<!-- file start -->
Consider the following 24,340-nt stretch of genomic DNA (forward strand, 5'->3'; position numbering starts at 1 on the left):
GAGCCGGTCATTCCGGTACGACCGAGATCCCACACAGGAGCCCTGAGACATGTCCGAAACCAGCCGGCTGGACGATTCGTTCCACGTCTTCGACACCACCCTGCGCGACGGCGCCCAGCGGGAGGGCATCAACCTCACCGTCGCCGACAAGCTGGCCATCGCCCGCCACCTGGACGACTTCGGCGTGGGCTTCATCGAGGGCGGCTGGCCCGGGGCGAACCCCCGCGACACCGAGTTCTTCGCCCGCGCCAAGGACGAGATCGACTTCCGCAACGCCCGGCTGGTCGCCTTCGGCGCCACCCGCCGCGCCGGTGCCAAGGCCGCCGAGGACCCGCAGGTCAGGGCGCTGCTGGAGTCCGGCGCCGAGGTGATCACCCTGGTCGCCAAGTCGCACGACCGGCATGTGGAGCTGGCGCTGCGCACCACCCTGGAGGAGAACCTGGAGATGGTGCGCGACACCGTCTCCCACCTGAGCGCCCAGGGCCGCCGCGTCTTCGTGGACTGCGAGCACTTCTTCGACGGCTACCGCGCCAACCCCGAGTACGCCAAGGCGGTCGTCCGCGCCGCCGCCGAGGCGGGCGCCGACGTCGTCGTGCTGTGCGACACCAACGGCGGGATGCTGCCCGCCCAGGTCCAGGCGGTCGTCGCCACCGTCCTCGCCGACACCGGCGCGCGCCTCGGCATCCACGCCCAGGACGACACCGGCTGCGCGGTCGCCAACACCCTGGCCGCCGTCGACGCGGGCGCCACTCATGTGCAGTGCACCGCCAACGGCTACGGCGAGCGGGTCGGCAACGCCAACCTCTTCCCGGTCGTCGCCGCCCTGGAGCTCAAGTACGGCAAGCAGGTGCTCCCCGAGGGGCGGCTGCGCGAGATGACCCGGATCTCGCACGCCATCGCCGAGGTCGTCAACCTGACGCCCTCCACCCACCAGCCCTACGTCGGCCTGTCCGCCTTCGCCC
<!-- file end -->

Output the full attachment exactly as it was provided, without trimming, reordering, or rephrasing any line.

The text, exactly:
Consider the following 24,340-nt stretch of genomic DNA (forward strand, 5'->3'; position numbering starts at 1 on the left):
GAGCCGGTCATTCCGGTACGACCGAGATCCCACACAGGAGCCCTGAGACATGTCCGAAACCAGCCGGCTGGACGATTCGTTCCACGTCTTCGACACCACCCTGCGCGACGGCGCCCAGCGGGAGGGCATCAACCTCACCGTCGCCGACAAGCTGGCCATCGCCCGCCACCTGGACGACTTCGGCGTGGGCTTCATCGAGGGCGGCTGGCCCGGGGCGAACCCCCGCGACACCGAGTTCTTCGCCCGCGCCAAGGACGAGATCGACTTCCGCAACGCCCGGCTGGTCGCCTTCGGCGCCACCCGCCGCGCCGGTGCCAAGGCCGCCGAGGACCCGCAGGTCAGGGCGCTGCTGGAGTCCGGCGCCGAGGTGATCACCCTGGTCGCCAAGTCGCACGACCGGCATGTGGAGCTGGCGCTGCGCACCACCCTGGAGGAGAACCTGGAGATGGTGCGCGACACCGTCTCCCACCTGAGCGCCCAGGGCCGCCGCGTCTTCGTGGACTGCGAGCACTTCTTCGACGGCTACCGCGCCAACCCCGAGTACGCCAAGGCGGTCGTCCGCGCCGCCGCCGAGGCGGGCGCCGACGTCGTCGTGCTGTGCGACACCAACGGCGGGATGCTGCCCGCCCAGGTCCAGGCGGTCGTCGCCACCGTCCTCGCCGACACCGGCGCGCGCCTCGGCATCCACGCCCAGGACGACACCGGCTGCGCGGTCGCCAACACCCTGGCCGCCGTCGACGCGGGCGCCACTCATGTGCAGTGCACCGCCAACGGCTACGGCGAGCGGGTCGGCAACGCCAACCTCTTCCCGGTCGTCGCCGCCCTGGAGCTCAAGTACGGCAAGCAGGTGCTCCCCGAGGGGCGGCTGCGCGAGATGACCCGGATCTCGCACGCCATCGCCGAGGTCGTCAACCTGACGCCCTCCACCCACCAGCCCTACGTCGGCCTGTCCGCCTTCGCCC